By Cassie Fish, CassandraFish.com via
Most active Dec LC is rallying this morning but it’s really been going nowhere fast. Instead for 2 weeks it’s wearing out the pavement between $165 and $170 just ahead of the roll. Dec has been supported, especially psychologically by the historical bull performance of Oct LC. But bears have a list of reasons why Oct is the end of the bull run and Dec is no good. Aspects of the bear thought process are valid and worth considering, since Dec futures expire December 31, a timeframe when both beef demand and fed cattle demand both will be limited.
Last year when packer margins were under pressure, slaughter Christmas and New Year’s holiday weeks was historically small at 432,100 and 524,800 head respectively and this year is expected to be as small or smaller. In fact last week’s kill of 576,000 head was likely the largest for the remainder of 2014 as each week until the first full kill week of January, will fall sometimes dramatically below a year ago.
Bears believe the kill cuts will be so severe for such an extended time frame that even though fed cattle numbers are low, that currentness will be chipped away week by week. With incentive to feed cattle to heavier weights pushing tonnage ever higher coupled with what the long-range weather forecast indicating a warmer and drier November than normal, bears think by the time early January is reached, the cattle feeder will have lost some significant bargaining advantage.
Of course these are just ideas and words, and Dec will probably be buffeted about between the reality of solid cash prices and expectations $170+ won’t last through the first half of November. All the while, traders will be enticed to bear spread Dec, piling on for the roll out of Dec and into Feb by funds.
There’s a couple of bullish fundamentals that may come into play that could make being short Dec uncomfortable at times. The rib primal finally broke out above $360 yesterday indicating the seasonal rally there is in force and it’s not inconceivable ribs could gain $30 more. Another is packers still have to supply kills and some plants are short bought for next week in spite of multiple tactics to avoid being so. Inquiry this week is still quite subdued, though a $168 bid or two has surfaced and a fully steady to higher cash trade is expected.
A Pause Perhaps
The cattle trade over the next couple of months may offer something for everyone. A push over $170 followed by a break to $165 or $162 doesn’t seem out of the question. This action would translate only to another correction in a long term bull market, not a major top in a long term historical bull, unless you believe a market like this one will never experience a blow off. The Jan/Feb 2014 blistering rally was led by demand for grinding material and created by pipelines left empty by tiny holiday kills. Sound familiar? One doesn’t have to be an active grain and oilseeds traders to be aware of what an empty pipeline can do, aka, the soymeal rally of October 2014.
Dec LC may not be a standout in the Bull of 2014, but the Bull of 2015 may dim that memory very quickly.
The Beef is published by Consolidated Beef Producers…for more info click here.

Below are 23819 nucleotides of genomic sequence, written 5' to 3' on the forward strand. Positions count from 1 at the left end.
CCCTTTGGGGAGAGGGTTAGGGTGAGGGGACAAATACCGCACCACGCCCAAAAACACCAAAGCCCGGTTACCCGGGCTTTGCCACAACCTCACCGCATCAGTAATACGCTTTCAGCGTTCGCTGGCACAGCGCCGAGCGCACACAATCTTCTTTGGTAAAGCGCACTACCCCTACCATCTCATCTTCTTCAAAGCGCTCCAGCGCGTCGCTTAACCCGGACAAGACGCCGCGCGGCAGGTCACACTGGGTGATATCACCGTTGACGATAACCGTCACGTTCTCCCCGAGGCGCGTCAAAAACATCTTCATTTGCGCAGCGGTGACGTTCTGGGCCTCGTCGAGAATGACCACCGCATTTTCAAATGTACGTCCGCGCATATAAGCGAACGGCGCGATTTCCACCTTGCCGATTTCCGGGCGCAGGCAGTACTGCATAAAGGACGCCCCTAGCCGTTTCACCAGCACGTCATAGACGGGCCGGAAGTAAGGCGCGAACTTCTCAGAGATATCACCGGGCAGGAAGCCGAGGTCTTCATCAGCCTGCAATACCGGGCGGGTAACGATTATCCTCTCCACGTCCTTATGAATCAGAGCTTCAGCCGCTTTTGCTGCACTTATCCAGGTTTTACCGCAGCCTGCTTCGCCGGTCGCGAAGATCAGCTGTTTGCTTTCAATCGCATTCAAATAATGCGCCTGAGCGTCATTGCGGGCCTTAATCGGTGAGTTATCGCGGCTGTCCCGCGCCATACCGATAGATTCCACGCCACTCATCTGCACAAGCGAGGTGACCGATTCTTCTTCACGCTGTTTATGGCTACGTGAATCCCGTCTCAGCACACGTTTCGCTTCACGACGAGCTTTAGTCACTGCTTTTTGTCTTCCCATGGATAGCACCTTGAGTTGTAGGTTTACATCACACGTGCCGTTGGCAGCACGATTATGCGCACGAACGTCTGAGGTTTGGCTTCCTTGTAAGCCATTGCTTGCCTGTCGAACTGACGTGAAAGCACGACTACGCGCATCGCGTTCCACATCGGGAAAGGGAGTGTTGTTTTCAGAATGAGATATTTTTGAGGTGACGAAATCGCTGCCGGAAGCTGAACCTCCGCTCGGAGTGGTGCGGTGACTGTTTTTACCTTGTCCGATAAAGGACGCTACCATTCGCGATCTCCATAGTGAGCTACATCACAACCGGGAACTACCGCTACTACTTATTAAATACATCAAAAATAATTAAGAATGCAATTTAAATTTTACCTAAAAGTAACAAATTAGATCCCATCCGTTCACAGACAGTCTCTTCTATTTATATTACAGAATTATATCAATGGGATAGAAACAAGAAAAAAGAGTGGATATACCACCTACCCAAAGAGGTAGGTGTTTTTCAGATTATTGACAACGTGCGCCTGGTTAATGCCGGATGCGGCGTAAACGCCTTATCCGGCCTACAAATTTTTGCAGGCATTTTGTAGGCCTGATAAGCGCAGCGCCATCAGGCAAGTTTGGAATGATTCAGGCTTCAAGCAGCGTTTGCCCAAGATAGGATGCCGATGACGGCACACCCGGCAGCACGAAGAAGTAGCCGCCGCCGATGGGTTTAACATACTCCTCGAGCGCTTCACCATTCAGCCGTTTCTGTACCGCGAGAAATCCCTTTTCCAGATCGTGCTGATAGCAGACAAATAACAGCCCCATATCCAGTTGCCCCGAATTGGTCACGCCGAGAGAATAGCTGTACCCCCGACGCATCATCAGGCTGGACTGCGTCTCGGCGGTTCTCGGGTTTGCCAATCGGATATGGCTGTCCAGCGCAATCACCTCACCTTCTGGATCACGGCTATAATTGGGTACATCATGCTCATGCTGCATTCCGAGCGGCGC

Disclaimer: The Beef, CBP nor Cassie Fish shall not be liable for decisions or actions taken based on the data/information/opinions.
Murray N. Rothbard was the father of what some call Radical Libertarianism or Anarcho-Capitalism which Hans-Hermann Hoppe described as “Rothbard’s unique contribution to the rediscovery of property and property rights as the common foundation of both economics and political philosophy, and the systematic reconstruction and conceptual integration of modern, marginalist economics and natural-law political philosophy into a unified moral science: libertarianism.”
This book applies the principles of this “unified moral science” to environmental and natural resource management issues.
The book started out life as an assigned reading list for a university level course entitled Environmental and Natural Resource Economics: The Austrian View.
As I began to prepare to teach the course, I quickly saw that there was a plethora of textbooks suitable for universal level courses dealing with environmental and natural resource economics. The only problem was that they were all based in mainstream neo-classical (or Keynesian) theory. I could find no single collection of material comprising a comprehensive treatment of environmental and natural resource economics based on Austrian Economic Theory.
However, I was able to find a large number of essays, monographs, papers delivered at professional meetings and published from a multitude of sources. This book is the result. It is composed of a collection of research reports and essays by reputable scientists, economists, and legal experts as well as private property and free market activists.
The book is organized into seven parts: I. Environmentalism: The New State Religion; II. The New State Religion Debunked; III. Introduction to Environmental and Natural Resource Economics; IV. Interventionism: Law and Regulation; V. Pollution and Recycling; VI. Property Rights: Planning, Zoning and Eminent Domain; and VII. Free Market Conservation. It also includes an elaborate Bibliography, References and Recommended Reading section including an extensive Annotated Bibliography of related and works on the subject.
The intellectual level of the individual works ranges from quite scholarly to informed editorial opinion.